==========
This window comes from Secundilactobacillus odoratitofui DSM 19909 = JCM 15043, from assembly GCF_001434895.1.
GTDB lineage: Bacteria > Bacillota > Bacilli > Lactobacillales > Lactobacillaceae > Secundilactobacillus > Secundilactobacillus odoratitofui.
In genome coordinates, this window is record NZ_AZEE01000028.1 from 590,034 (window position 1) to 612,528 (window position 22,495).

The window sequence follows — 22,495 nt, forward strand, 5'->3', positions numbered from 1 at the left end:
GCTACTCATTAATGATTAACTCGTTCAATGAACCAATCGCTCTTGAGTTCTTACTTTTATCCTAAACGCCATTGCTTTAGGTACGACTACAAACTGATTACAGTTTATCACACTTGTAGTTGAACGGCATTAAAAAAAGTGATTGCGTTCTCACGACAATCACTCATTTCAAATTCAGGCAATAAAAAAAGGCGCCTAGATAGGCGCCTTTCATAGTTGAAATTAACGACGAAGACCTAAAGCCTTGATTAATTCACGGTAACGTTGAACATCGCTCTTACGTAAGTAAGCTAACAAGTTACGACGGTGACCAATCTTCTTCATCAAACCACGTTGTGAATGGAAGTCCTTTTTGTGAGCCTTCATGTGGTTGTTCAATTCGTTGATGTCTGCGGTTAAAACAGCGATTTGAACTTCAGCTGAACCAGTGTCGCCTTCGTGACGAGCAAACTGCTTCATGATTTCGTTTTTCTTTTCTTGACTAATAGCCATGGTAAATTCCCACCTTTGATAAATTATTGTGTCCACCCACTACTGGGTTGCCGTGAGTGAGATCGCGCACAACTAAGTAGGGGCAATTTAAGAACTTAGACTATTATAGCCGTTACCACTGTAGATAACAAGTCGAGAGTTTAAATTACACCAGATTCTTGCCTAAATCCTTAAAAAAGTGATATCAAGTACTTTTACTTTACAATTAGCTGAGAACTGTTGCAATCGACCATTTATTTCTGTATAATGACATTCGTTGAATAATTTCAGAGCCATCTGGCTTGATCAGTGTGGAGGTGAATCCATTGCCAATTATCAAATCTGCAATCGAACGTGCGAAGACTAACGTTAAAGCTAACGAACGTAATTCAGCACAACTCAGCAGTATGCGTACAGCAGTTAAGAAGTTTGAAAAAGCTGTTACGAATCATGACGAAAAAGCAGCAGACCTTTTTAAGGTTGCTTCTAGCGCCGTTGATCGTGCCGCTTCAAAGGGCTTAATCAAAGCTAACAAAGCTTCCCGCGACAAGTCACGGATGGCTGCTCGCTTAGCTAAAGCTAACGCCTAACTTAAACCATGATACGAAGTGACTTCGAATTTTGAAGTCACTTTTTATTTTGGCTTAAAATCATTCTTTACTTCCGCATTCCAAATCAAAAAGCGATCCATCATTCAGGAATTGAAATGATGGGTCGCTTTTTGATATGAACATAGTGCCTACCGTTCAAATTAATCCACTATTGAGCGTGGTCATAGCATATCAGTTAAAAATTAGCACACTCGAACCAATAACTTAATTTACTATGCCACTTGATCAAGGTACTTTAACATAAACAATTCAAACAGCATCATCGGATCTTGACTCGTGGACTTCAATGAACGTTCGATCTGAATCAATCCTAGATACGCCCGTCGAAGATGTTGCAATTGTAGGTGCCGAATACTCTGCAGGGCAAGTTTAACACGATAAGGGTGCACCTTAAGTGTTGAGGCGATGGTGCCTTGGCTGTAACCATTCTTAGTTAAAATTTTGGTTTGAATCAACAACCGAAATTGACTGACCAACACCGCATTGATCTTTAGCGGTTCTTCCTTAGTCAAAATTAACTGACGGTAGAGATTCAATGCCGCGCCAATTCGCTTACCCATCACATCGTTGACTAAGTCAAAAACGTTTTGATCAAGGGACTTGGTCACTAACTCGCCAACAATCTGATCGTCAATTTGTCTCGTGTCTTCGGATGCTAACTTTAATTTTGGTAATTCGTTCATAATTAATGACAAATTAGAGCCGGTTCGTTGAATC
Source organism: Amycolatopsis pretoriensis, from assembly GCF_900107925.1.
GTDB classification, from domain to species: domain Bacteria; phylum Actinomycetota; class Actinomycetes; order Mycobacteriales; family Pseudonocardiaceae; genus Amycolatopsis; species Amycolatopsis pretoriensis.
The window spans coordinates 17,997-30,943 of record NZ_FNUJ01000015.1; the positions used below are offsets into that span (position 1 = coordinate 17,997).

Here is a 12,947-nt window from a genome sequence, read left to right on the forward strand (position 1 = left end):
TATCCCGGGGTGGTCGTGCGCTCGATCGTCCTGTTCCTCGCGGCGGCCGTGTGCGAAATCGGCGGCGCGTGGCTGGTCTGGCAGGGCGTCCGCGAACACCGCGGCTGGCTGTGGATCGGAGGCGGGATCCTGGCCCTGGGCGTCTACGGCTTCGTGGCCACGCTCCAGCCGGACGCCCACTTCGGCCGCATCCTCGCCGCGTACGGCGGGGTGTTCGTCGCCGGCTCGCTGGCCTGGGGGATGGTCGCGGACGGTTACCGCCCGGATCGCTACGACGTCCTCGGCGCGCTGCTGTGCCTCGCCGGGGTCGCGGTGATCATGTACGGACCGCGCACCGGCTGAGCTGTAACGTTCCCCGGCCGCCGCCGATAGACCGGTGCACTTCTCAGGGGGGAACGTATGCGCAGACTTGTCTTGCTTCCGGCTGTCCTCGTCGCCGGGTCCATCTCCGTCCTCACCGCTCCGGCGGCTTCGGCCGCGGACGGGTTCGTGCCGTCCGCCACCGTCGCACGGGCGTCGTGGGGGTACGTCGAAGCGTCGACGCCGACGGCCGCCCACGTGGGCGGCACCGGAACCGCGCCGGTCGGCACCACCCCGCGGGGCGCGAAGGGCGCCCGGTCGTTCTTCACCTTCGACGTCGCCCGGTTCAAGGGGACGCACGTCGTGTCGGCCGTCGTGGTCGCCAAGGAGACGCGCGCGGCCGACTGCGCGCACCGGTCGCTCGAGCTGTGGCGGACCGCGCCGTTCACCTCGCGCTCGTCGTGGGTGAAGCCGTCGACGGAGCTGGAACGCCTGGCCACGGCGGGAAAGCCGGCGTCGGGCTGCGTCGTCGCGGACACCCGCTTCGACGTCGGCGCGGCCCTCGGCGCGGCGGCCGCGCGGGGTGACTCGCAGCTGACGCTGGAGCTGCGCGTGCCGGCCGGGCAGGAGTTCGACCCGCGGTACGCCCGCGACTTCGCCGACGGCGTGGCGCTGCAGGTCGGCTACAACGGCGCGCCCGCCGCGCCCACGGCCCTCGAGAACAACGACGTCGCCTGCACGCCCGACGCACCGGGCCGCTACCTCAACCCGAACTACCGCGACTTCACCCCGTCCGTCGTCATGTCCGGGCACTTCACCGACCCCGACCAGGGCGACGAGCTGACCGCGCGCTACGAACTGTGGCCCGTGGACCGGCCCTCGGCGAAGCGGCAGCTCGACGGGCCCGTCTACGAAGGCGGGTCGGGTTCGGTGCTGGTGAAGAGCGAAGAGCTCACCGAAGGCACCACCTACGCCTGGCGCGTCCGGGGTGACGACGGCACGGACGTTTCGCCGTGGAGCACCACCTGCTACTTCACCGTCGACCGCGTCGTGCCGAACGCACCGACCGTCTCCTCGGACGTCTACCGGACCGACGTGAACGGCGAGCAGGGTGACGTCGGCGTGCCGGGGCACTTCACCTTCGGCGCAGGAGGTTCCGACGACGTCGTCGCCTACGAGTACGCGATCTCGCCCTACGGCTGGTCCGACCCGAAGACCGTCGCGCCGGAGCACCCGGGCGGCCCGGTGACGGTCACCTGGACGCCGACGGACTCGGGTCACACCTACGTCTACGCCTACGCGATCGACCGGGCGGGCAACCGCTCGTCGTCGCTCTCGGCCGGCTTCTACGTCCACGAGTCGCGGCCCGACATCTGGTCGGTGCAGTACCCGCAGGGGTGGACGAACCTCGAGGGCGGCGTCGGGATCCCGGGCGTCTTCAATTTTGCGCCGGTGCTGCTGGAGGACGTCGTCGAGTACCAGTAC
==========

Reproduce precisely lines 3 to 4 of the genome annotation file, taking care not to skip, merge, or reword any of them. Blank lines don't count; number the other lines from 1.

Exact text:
In genome coordinates, this window is record NZ_AZEE01000028.1 from 590,034 (window position 1) to 612,528 (window position 22,495).

The window sequence follows — 22,495 nt, forward strand, 5'->3', positions numbered from 1 at the left end: